SS Grahame was a wooden sternwheeled steamship built in Fort Chipewyan, District of Athabasca, by the Hudson's Bay Company in 1882–1883 for service on the Athabaska River, lower Peace River, the Clearwater River, and the upper Slave River.
SS Grahame, at Fort McMurray, in 1899
|Owner:||Hudson's Bay Company|
|Builder:||John W. Smith|
|Length:||135 ft (41 m)|
The engines were built in the south, and shipped overland. The ship was 135 feet (41 m) long, and could carry 140–150 tons of cargo. Construction began under the direction of John W. Smith in August 1882, and Grahame was completed in September 1883 and began regular service in the district in the summer of 1884.
- McCormack, Patricia Alice (2010). Fort Chipewyan and the Shaping of Canadian History, 1788-1920s. UBC Press. pp. 75, 80, 128, 141, 199, 286. ISBN 9780774816687.
The Hudson's Bay Company launched the Grahame at Fort Chipewyan in 1883 for service on the Athabasca, lower Peace, and upper Slave rivers. This ship could carry 140 tons. According to the Edmonton Bulletin, "The Indians were terribly astonished at their first sight of a steamboat". It ran from Fort McMurray to Smith's Landing, up the Clearwater River to the Methye Portage, and up the Peace River to the Vermilion Chutes.
Danylchuk, Jack (2007). "Back on the River". Up Here. Archived from the original on 2012-11-29.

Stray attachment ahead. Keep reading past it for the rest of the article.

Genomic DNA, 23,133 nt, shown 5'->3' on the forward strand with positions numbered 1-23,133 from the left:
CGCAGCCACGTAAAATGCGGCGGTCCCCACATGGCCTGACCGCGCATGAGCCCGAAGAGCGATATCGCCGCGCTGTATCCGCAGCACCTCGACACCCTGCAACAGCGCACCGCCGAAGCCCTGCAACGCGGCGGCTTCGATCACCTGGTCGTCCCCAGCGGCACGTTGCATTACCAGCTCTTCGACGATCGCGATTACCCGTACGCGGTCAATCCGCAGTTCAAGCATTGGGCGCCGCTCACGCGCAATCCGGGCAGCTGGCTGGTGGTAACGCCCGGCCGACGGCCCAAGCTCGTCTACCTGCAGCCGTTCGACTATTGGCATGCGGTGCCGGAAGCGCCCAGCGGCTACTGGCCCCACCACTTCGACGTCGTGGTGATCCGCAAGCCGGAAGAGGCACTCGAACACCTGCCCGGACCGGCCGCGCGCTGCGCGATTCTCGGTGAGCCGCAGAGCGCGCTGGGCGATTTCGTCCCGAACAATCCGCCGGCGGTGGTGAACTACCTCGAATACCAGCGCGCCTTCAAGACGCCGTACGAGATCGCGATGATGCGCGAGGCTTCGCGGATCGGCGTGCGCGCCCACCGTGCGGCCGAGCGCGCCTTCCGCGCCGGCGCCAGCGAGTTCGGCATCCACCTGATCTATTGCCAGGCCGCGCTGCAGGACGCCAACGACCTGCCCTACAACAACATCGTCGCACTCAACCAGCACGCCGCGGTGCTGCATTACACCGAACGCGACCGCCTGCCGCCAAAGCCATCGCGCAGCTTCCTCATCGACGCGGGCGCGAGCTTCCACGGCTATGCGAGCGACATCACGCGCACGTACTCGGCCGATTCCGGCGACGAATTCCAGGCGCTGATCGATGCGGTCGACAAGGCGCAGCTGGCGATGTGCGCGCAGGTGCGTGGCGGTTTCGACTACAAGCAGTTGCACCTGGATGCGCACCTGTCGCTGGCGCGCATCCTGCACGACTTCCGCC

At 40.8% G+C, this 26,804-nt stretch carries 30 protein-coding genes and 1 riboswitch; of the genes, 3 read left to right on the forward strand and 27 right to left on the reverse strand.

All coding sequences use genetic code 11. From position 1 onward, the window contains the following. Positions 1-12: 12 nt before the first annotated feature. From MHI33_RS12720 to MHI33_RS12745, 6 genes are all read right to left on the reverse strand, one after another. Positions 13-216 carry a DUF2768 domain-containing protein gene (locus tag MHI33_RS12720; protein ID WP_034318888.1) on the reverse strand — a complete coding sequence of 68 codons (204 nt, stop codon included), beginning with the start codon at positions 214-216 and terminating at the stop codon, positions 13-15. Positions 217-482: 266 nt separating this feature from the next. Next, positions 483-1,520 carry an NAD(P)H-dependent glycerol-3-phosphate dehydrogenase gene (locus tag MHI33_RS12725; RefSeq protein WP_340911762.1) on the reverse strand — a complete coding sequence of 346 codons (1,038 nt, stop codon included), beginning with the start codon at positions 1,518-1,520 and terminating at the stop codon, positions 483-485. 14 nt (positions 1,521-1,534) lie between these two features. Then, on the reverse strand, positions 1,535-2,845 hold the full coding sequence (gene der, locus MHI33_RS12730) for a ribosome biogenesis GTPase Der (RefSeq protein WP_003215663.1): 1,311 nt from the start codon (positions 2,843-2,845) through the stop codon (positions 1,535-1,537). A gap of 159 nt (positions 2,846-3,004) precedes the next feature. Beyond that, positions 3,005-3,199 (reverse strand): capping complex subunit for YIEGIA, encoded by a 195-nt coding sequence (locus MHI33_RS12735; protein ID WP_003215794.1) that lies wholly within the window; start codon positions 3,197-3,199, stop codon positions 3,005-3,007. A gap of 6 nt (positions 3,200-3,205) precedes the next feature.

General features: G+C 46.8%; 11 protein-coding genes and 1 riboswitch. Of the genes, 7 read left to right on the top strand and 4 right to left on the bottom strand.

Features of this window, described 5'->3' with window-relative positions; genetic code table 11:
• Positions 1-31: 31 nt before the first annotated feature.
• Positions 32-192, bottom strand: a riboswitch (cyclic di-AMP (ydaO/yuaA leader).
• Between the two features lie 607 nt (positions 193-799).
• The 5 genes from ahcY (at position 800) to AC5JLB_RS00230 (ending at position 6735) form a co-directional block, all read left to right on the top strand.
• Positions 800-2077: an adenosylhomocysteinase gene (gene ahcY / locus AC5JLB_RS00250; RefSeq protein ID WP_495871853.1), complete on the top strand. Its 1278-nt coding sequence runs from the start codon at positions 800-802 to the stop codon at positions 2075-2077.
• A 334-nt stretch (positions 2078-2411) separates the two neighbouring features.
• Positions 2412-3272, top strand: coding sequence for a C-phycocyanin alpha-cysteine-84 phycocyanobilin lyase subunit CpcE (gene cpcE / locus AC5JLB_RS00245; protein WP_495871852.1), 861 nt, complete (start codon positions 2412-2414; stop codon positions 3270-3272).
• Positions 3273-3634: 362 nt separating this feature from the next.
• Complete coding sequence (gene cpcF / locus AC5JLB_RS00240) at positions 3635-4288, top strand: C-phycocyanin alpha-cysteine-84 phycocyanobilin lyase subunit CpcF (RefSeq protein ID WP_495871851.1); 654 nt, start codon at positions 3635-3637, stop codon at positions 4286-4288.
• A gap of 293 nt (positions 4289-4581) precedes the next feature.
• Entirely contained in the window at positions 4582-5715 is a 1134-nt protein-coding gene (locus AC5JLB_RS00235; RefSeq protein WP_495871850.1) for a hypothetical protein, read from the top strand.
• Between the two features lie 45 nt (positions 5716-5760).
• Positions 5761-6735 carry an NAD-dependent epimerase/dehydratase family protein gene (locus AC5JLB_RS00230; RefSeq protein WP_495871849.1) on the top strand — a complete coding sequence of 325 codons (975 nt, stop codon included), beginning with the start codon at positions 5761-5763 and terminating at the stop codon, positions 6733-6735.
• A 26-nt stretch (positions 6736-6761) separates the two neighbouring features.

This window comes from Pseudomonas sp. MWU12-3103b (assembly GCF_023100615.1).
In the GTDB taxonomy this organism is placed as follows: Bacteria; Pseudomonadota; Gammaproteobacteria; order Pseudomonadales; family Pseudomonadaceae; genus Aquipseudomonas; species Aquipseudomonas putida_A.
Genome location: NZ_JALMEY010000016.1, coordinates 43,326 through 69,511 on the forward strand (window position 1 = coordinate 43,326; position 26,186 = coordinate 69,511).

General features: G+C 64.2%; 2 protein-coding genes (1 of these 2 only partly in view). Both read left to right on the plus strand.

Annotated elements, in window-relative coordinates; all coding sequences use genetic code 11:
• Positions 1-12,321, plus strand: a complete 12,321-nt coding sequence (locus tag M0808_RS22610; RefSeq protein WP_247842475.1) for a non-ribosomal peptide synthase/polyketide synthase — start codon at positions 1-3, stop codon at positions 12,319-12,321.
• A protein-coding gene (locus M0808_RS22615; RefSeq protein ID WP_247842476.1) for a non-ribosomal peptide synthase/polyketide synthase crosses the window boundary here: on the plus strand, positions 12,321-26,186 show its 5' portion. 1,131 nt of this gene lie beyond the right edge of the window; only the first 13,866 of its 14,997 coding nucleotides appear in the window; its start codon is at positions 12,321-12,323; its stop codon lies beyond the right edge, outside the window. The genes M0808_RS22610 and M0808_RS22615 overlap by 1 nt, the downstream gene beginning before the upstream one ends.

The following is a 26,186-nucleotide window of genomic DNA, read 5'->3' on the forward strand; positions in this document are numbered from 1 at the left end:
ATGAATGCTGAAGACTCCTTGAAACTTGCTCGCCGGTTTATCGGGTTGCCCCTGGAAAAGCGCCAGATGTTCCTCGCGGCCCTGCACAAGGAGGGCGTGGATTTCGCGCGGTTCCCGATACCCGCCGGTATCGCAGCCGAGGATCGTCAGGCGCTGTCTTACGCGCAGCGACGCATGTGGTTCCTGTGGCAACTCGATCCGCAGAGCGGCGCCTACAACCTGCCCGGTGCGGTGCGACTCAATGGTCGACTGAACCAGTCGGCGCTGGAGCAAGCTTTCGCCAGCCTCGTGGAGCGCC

McKay's father had worked as a deckhand on the Grahame, a Hudson's Bay Co. sternwheeler built in Fort Chipewyan with milled lumber, its furnace and boilers hauled north from Edmonton. Launched in 1883, the Grahame picked up freight and passengers below the rapids on the Athabasca, churning between Fort McMurray, Fort Chip and Fort Smith.
"Fort McMurray tourism". Archived from the original on 2011-08-09.
The Hudson's Bay Company sternwheeler steamer, the SS Grahame, made its first trips on the Athabasca and Clearwater Rivers in 1883 marking the arrival of sternwheeler travel to the area. The trip from Athabasca for river to Fort McMurray was an adventurous and extremely dangerous one as scows and later paddle steamers had to traverse the Grand Rapids.
Fumoleau, René (2004). "As Long As This Land Shall Last: A History of Treaty 8 and Treaty 11, 1870-1939". University of Calgary Press. pp. 11, 89. ISBN 9781552380635.
Transportation in the North was further changed by the appearance in 1883 of the steamboat Grahame. Built by the Hudson's Bay Company at Fort Chipewyan, the Grahame was a 135-foot vessel capable of carrying 150 tons of freight. It travelled the Athabasca and Slave rivers between Fort McMurray and Smith's Landing (Fort Fitzgerald).
- The Edmonton Bulletin, June 21, 1884